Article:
Give your employees some real skin in the game. I see my business as a team sport, where everybody knows their role and everybody contributes to our collective success. When someone at one of my leadership groups talked about how he started a profit-sharing plan at his company, I immediately jumped on the idea. Looking back, I would have started it even sooner, because it contributes to the feeling at Media Bridge that we all do better when we all do better.
As a part of my series about about how leaders can create a “fantastic work culture”, I had the pleasure of interviewing Tracy Call the founder and CEO of Media Bridge Advertising, located in Minneapolis’ North Loop neighborhood. After years on the “sell” side of media, Tracy switched to the “buy” side and hung out her own shingle in 2010. Her mission: Give companies more bang for their media buck while building a culture to attract and keep top talent. Since its founding, Media Bridge has earned multiple spots on the Inc. 500/5000 and Minneapolis/St. Paul Business Journal’s “Fast 50” lists, and has been named a “Best Place to Work” by the Minneapolis-St. Paul Business Journal. A graduate of Iowa State University and a former rugby player and bobsledder, Tracy is a Business Journal “Women in Business” award-winner and Stevie® “Women in Business” award-winner, and has long been recognized for her professional achievements, leadership and contributions to the broader Twin Cities community.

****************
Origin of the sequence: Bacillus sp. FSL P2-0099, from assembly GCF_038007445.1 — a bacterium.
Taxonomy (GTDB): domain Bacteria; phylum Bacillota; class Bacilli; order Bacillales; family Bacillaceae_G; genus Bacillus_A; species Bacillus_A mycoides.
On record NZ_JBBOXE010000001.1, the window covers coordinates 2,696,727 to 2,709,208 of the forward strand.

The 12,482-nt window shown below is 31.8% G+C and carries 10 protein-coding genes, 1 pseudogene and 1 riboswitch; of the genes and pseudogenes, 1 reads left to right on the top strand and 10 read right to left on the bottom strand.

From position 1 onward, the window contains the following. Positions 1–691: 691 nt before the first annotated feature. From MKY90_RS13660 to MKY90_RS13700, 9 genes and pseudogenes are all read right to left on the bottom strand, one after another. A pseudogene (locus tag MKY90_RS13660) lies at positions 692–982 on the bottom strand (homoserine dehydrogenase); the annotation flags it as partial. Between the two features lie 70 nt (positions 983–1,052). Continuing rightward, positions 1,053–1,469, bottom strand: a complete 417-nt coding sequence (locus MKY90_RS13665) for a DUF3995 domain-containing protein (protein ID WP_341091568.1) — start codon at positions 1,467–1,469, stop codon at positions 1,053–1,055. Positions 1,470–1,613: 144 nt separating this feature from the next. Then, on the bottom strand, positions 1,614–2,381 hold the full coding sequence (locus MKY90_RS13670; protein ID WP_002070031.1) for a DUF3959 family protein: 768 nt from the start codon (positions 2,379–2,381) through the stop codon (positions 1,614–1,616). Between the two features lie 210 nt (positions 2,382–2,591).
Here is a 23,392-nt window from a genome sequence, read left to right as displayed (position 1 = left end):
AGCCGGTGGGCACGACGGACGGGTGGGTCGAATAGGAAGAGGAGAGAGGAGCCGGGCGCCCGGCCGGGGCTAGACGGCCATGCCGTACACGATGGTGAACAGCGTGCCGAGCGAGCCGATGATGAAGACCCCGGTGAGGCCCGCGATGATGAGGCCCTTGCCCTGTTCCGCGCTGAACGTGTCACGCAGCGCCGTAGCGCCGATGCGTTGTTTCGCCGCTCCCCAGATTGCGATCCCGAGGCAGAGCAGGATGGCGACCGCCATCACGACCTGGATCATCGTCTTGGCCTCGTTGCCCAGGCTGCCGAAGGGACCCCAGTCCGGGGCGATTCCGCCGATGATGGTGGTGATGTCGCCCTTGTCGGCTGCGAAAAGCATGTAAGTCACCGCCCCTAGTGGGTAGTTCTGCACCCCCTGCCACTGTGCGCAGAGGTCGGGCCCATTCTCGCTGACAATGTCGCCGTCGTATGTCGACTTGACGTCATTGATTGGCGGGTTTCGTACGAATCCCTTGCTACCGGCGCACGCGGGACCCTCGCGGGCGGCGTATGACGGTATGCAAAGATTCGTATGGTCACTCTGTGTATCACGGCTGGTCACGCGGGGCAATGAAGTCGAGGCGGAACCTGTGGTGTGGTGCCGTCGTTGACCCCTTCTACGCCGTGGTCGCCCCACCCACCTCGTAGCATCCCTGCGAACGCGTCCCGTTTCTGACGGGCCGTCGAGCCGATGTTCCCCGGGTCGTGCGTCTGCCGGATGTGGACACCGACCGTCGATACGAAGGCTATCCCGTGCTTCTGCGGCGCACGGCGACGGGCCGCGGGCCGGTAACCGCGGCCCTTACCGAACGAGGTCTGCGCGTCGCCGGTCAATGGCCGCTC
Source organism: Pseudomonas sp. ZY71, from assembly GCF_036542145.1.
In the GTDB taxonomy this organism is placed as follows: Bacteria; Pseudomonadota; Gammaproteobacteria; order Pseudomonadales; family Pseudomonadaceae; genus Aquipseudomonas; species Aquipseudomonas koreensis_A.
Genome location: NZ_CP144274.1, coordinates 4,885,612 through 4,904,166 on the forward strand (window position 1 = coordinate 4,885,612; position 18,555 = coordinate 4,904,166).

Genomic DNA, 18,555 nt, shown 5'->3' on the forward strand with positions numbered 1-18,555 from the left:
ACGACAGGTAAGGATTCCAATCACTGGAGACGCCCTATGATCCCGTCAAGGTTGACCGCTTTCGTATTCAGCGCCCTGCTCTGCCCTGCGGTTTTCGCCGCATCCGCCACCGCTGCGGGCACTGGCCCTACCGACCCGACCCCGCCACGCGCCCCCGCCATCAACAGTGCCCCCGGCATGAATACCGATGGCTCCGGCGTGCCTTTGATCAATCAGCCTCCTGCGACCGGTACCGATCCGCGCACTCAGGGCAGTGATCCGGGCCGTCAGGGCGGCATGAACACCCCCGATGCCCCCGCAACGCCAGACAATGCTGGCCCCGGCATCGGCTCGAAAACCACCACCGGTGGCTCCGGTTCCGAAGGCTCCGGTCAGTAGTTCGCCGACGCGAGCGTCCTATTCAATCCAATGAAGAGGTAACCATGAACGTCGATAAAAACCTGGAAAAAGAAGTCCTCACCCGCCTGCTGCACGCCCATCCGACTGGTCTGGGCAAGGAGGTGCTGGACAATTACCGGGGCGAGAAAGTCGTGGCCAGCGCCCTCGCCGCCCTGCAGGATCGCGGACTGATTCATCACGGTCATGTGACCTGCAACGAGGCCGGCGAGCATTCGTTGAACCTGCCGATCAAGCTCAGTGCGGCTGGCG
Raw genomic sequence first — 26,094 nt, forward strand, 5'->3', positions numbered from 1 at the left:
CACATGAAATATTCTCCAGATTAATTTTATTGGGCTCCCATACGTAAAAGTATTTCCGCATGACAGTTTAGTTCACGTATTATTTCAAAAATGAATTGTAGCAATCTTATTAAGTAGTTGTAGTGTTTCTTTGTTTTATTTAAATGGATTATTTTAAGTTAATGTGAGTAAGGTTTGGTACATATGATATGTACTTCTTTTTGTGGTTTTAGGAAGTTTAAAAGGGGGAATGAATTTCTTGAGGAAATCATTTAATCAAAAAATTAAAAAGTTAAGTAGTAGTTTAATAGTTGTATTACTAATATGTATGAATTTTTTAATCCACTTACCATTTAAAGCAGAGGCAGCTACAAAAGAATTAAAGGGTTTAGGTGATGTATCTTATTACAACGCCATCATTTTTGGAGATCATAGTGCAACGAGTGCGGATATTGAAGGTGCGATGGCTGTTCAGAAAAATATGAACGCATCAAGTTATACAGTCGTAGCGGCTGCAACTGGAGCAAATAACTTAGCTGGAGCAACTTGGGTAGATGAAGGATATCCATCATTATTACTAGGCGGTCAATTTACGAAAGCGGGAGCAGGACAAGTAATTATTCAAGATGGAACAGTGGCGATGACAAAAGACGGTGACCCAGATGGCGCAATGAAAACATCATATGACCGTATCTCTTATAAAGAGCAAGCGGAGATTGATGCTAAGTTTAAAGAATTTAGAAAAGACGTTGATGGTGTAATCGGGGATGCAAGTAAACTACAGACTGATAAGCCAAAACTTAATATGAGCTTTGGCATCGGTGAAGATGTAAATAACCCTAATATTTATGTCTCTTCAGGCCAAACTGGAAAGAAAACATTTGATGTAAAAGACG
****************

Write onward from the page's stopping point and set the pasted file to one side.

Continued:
Thank you so much for doing this with us! Can you tell us a story about what brought you to this specific career path?
While I was with a previous employer that sold airtime to local businesses, one day I was told to raise the rates we charged a particular client by $5. There was absolutely no good reason to do this, and to make matters worse, it was the perfect client. I knew them well. They’d been with us for years. They never canceled. They always paid on time and in cash. And I was supposed to deliver the news.